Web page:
My mother, my wife, my mother-in-law, and my sister-in-law are all teachers or educators, so conversations about the classroom are common in my family. I have a deep appreciation for the challenges teachers face, and education will always be a top priority for me as a legislator.John Adams once said, “There are two types of education… One should teach us how to make a living, and the other how to live.” The first kind of education is the kind the local school districts and the State of Texas should be primarily concerned with. The second kind should be the job of parents, families, and churches. There is much our schools can do in educating children to make a living, but we cannot pass a law to make parents teach their children the right way to live.
A good education is critical to success. Our economic competitiveness depends greatly upon a well-educated citizenry. We must adequately fund our schools and colleges to ensure the foundation of our economy, but we must also recognize that taxpayers deserve efficiency for the dollars they provide. Education spending should be tied to accountability and high-standards. At the same time, we need to give educators the flexibility to implement those standards and ensure student achievement.
I will do everything a State Representative can do to protect life. From the elderly person facing sickness to the unborn baby, we must defend the dignity of each person. Texas must always be a state where every God-given life has the highest value in law.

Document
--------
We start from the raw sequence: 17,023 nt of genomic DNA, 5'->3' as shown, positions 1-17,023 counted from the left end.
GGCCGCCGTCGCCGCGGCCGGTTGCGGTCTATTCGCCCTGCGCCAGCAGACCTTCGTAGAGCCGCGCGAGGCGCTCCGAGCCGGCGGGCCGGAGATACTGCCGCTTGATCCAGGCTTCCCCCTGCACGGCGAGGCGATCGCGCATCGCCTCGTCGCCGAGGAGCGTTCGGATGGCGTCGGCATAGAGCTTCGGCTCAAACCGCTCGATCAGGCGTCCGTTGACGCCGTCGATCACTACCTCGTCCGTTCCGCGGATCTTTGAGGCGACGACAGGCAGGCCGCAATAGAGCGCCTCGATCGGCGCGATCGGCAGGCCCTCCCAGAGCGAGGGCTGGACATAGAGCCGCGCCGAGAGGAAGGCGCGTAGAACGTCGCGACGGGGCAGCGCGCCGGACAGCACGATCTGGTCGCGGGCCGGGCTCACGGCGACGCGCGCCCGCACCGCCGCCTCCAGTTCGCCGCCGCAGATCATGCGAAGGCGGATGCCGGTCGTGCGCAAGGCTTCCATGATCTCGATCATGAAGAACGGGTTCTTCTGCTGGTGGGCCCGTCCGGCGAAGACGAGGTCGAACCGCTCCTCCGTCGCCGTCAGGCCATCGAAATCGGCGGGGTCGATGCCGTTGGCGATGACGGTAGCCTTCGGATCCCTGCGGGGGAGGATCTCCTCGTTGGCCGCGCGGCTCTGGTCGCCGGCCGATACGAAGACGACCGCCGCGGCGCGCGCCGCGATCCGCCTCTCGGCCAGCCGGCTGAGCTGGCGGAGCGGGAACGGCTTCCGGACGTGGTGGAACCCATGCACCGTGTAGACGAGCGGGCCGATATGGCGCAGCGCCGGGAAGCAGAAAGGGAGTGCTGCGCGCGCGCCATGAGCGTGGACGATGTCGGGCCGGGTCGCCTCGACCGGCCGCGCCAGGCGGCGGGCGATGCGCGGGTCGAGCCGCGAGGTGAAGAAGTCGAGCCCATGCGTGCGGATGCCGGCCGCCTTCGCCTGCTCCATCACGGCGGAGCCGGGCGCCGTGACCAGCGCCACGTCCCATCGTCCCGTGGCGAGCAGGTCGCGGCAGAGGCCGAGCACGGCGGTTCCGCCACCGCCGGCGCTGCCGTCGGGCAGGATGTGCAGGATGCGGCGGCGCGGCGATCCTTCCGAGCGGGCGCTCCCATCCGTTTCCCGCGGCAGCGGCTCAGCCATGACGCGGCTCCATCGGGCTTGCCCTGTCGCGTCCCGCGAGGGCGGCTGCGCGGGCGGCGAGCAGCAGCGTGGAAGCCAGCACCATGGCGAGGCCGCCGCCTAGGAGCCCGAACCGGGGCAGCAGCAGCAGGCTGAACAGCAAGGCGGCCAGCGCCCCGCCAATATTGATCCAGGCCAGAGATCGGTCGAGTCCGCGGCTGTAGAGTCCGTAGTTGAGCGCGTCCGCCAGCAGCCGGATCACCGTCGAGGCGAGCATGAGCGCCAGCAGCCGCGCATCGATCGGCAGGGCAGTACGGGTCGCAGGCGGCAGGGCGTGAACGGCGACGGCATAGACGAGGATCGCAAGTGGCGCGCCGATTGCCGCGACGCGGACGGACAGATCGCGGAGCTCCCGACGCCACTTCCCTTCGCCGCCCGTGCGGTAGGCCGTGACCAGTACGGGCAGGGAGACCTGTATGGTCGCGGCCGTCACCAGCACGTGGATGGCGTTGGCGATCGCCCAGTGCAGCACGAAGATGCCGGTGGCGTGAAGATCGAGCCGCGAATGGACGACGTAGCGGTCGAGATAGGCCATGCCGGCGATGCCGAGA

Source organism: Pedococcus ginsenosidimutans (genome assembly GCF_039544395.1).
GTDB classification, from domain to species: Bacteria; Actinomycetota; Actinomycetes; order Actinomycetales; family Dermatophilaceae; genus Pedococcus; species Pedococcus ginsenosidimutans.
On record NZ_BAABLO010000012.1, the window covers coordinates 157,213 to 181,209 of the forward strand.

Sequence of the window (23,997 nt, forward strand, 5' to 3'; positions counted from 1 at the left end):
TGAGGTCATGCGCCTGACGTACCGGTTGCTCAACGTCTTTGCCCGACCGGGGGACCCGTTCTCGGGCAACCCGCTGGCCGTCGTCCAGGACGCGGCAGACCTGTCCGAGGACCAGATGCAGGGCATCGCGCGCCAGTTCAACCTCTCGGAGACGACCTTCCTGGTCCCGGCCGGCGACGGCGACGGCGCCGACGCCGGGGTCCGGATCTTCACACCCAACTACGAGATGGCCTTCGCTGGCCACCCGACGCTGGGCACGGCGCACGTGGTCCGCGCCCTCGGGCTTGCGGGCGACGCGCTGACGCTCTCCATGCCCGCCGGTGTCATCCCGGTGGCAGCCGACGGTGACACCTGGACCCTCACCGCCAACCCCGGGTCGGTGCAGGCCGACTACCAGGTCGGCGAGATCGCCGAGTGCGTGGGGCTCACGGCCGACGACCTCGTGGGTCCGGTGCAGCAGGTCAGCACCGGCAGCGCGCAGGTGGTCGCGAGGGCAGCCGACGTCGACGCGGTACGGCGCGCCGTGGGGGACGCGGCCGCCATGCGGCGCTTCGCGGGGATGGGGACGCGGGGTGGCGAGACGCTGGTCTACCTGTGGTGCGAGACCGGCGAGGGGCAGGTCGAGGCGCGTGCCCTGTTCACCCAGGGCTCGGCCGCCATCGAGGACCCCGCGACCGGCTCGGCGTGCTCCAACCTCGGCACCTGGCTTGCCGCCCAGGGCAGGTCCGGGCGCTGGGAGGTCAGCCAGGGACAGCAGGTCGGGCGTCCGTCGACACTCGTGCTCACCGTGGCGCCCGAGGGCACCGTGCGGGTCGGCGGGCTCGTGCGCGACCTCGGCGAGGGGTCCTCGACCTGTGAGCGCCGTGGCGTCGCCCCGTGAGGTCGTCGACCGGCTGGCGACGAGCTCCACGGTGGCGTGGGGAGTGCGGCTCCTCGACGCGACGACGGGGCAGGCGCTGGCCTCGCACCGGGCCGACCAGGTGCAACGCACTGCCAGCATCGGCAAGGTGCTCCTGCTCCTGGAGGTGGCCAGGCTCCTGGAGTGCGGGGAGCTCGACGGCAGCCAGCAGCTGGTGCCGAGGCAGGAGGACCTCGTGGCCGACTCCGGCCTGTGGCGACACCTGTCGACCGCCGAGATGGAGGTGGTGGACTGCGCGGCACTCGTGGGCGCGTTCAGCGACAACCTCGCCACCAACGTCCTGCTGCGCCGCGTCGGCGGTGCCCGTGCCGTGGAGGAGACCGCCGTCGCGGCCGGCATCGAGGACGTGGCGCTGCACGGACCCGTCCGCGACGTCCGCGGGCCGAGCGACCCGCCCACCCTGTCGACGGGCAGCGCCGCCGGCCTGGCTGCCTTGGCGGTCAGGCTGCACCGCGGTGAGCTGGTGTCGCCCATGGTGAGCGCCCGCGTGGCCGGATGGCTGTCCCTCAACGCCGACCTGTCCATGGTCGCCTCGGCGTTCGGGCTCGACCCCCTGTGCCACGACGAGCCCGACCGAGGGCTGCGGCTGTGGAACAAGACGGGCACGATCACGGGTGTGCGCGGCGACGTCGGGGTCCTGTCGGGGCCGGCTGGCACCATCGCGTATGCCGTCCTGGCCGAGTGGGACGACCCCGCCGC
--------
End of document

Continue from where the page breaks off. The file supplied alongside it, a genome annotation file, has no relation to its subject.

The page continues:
Marriage was established by God for one man and one woman. The institution of marriage has proven itself throughout history to be the best way to build a family. I will oppose any effort to erode traditional marriage.
Who should decide who lives here and enjoys the benefits of Texas: Texans and their duly elected representatives, or someone willing to sneak in under the cover of darkness?While in Afghanistan near the Iranian border, I witnessed first-hand an extreme case of insecurity that comes when there is no border control. The Afghan people lived under a cloud of worry due to a constant flow of illegal activity from Iran and Pakistan. Drugs, weapons, and smuggling were a major problem. I also saw how corruption had destroyed the rule of law and shattered any trust in local government.
Texas has been largely abandoned by Washington when it comes to securing our border and dealing with illegal immigration. However, there are still things we can do at the state level, and I will address these issues with firm resolve and respect. I will not ignore the rule of law in order to satisfy political interests.